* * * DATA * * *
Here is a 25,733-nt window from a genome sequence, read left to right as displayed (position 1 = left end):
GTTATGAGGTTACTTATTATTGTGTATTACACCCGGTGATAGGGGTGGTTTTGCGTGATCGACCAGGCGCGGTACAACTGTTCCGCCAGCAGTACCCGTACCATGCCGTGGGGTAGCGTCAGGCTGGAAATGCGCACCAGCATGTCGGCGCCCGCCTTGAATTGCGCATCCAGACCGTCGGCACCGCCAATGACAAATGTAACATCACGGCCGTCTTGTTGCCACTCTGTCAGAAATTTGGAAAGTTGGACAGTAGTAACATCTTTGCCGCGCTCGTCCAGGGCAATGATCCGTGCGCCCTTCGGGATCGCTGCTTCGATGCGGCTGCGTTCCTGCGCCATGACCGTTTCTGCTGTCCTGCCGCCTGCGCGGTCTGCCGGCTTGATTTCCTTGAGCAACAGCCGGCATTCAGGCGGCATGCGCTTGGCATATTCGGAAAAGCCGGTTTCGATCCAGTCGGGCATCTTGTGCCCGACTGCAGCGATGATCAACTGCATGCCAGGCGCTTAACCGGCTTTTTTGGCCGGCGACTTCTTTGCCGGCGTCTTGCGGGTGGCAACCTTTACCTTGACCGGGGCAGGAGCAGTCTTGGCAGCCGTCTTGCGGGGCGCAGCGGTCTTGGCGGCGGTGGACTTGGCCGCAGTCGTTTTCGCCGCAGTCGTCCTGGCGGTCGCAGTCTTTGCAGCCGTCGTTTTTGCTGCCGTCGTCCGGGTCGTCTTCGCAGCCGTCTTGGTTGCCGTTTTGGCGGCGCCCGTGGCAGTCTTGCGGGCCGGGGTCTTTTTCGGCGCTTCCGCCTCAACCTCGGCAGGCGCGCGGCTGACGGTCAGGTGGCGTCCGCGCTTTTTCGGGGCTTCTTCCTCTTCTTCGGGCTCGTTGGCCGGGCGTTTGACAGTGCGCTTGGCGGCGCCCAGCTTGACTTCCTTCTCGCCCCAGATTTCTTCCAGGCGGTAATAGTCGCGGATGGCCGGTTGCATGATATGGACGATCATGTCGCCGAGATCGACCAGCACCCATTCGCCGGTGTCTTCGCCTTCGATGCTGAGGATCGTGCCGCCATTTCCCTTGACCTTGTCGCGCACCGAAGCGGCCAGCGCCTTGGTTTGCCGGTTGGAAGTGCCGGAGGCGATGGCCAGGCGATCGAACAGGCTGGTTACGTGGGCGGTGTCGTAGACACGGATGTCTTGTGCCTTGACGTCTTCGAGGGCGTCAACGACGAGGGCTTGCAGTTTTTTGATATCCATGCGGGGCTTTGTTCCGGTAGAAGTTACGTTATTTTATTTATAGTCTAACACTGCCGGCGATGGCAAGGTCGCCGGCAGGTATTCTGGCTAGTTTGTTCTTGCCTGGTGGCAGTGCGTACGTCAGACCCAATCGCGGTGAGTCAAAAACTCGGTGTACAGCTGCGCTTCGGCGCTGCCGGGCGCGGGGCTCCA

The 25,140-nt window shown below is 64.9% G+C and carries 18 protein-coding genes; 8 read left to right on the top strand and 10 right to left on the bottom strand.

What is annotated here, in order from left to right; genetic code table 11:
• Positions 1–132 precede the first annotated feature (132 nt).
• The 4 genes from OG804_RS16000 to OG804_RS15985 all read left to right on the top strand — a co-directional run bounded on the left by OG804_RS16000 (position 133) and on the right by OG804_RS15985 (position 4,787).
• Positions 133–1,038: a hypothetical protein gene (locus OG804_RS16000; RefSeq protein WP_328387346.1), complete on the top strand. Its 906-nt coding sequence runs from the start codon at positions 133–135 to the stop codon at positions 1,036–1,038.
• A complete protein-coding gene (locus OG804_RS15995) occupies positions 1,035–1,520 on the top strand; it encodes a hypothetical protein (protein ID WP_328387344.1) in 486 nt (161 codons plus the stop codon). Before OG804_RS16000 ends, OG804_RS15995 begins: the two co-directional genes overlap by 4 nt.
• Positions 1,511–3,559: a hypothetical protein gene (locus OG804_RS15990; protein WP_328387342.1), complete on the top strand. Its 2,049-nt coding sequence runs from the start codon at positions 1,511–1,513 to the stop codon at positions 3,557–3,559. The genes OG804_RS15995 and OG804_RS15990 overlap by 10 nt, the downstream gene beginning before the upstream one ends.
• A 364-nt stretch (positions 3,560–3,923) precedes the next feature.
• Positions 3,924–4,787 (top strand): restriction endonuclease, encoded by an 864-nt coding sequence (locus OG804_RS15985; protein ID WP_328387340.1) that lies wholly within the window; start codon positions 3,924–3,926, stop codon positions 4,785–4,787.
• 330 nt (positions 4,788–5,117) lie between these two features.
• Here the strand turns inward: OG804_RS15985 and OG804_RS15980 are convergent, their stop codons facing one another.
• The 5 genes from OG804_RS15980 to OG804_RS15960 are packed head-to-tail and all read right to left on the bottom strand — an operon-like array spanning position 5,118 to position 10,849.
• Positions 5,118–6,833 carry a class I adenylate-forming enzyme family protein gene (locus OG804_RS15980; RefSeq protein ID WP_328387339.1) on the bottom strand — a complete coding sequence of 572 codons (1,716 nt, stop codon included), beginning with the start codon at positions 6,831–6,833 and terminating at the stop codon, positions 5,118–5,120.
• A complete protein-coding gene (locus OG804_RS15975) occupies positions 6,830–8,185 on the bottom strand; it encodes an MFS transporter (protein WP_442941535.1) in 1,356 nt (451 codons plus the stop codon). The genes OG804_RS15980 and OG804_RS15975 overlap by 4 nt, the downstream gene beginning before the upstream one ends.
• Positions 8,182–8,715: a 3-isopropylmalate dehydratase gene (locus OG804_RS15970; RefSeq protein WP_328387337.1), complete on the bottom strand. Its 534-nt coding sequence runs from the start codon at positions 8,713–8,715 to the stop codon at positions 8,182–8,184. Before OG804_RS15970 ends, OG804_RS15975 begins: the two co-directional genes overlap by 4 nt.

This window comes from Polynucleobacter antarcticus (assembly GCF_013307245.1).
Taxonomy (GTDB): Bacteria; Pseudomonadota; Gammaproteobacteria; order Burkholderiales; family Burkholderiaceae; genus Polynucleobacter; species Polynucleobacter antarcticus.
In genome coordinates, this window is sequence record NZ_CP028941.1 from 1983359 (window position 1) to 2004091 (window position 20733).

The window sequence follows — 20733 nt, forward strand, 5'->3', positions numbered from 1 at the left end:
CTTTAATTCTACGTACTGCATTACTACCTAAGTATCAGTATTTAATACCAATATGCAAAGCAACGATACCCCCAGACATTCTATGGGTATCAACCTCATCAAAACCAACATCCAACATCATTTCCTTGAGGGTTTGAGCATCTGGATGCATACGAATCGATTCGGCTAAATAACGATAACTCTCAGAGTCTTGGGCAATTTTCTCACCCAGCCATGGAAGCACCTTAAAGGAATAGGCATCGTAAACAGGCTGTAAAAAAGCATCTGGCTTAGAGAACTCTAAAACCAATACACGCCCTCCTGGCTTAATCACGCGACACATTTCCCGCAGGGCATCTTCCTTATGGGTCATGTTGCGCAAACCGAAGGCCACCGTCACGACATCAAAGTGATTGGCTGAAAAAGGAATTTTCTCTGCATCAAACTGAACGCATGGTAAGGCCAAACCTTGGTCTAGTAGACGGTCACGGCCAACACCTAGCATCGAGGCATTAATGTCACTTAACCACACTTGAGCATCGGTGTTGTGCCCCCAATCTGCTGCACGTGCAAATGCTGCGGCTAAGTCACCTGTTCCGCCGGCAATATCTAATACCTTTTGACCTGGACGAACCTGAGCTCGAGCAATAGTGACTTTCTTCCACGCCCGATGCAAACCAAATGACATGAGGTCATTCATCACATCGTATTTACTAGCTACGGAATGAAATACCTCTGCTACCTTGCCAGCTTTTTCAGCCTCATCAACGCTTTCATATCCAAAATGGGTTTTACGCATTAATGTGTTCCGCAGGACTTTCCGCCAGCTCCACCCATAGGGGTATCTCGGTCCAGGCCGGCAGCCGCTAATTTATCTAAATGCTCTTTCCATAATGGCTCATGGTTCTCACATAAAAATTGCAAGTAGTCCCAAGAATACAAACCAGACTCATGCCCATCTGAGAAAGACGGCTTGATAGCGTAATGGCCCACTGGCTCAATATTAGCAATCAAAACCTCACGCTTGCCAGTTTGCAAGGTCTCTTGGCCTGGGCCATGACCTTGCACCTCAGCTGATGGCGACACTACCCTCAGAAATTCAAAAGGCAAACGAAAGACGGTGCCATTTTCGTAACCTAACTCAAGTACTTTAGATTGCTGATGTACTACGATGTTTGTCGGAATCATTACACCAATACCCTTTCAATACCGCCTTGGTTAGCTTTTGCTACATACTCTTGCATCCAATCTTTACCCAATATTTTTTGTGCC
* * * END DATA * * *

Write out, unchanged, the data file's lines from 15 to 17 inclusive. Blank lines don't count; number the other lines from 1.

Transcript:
• Positions 5,118–6,833 carry a class I adenylate-forming enzyme family protein gene (locus OG804_RS15980; RefSeq protein ID WP_328387339.1) on the bottom strand — a complete coding sequence of 572 codons (1,716 nt, stop codon included), beginning with the start codon at positions 6,831–6,833 and terminating at the stop codon, positions 5,118–5,120.
• A complete protein-coding gene (locus OG804_RS15975) occupies positions 6,830–8,185 on the bottom strand; it encodes an MFS transporter (protein WP_442941535.1) in 1,356 nt (451 codons plus the stop codon). The genes OG804_RS15980 and OG804_RS15975 overlap by 4 nt, the downstream gene beginning before the upstream one ends.
• Positions 8,182–8,715: a 3-isopropylmalate dehydratase gene (locus OG804_RS15970; RefSeq protein WP_328387337.1), complete on the bottom strand. Its 534-nt coding sequence runs from the start codon at positions 8,713–8,715 to the stop codon at positions 8,182–8,184. Before OG804_RS15970 ends, OG804_RS15975 begins: the two co-directional genes overlap by 4 nt.